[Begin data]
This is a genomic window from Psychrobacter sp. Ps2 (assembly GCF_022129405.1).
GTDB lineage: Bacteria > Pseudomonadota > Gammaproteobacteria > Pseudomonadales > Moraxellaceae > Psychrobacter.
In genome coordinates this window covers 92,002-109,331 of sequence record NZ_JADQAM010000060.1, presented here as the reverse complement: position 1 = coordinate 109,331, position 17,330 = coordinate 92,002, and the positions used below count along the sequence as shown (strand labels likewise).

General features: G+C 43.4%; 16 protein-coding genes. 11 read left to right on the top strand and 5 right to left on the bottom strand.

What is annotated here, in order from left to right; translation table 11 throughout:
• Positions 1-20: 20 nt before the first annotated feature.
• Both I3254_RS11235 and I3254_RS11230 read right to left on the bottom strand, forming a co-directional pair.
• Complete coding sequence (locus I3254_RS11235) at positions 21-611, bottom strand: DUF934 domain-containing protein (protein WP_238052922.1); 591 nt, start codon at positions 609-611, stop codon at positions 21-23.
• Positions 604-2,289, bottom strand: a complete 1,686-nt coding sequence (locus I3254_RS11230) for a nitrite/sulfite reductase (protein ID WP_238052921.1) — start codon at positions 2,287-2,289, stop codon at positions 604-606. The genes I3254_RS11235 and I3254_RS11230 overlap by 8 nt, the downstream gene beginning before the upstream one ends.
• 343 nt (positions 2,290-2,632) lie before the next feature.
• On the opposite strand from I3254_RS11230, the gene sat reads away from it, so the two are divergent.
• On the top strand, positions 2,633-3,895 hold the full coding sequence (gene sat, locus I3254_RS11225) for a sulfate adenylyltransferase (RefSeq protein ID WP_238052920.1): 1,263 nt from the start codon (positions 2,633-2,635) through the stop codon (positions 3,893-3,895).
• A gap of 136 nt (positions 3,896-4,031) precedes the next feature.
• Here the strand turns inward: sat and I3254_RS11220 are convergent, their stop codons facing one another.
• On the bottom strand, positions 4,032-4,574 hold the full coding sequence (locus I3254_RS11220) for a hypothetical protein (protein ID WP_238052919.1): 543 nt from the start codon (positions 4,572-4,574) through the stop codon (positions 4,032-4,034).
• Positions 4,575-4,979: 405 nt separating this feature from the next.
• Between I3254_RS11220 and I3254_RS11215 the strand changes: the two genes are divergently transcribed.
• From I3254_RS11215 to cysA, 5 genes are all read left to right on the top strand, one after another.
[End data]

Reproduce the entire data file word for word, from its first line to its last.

This is a genomic window from Psychrobacter sp. Ps2 (assembly GCF_022129405.1).
GTDB lineage: Bacteria > Pseudomonadota > Gammaproteobacteria > Pseudomonadales > Moraxellaceae > Psychrobacter.
In genome coordinates this window covers 92,002-109,331 of sequence record NZ_JADQAM010000060.1, presented here as the reverse complement: position 1 = coordinate 109,331, position 17,330 = coordinate 92,002, and the positions used below count along the sequence as shown (strand labels likewise).

General features: G+C 43.4%; 16 protein-coding genes. 11 read left to right on the top strand and 5 right to left on the bottom strand.

What is annotated here, in order from left to right; translation table 11 throughout:
• Positions 1-20: 20 nt before the first annotated feature.
• Both I3254_RS11235 and I3254_RS11230 read right to left on the bottom strand, forming a co-directional pair.
• Complete coding sequence (locus I3254_RS11235) at positions 21-611, bottom strand: DUF934 domain-containing protein (protein WP_238052922.1); 591 nt, start codon at positions 609-611, stop codon at positions 21-23.
• Positions 604-2,289, bottom strand: a complete 1,686-nt coding sequence (locus I3254_RS11230) for a nitrite/sulfite reductase (protein ID WP_238052921.1) — start codon at positions 2,287-2,289, stop codon at positions 604-606. The genes I3254_RS11235 and I3254_RS11230 overlap by 8 nt, the downstream gene beginning before the upstream one ends.
• 343 nt (positions 2,290-2,632) lie before the next feature.
• On the opposite strand from I3254_RS11230, the gene sat reads away from it, so the two are divergent.
• On the top strand, positions 2,633-3,895 hold the full coding sequence (gene sat, locus I3254_RS11225) for a sulfate adenylyltransferase (RefSeq protein ID WP_238052920.1): 1,263 nt from the start codon (positions 2,633-2,635) through the stop codon (positions 3,893-3,895).
• A gap of 136 nt (positions 3,896-4,031) precedes the next feature.
• Here the strand turns inward: sat and I3254_RS11220 are convergent, their stop codons facing one another.
• On the bottom strand, positions 4,032-4,574 hold the full coding sequence (locus I3254_RS11220) for a hypothetical protein (protein ID WP_238052919.1): 543 nt from the start codon (positions 4,572-4,574) through the stop codon (positions 4,032-4,034).
• Positions 4,575-4,979: 405 nt separating this feature from the next.
• Between I3254_RS11220 and I3254_RS11215 the strand changes: the two genes are divergently transcribed.
• From I3254_RS11215 to cysA, 5 genes are all read left to right on the top strand, one after another.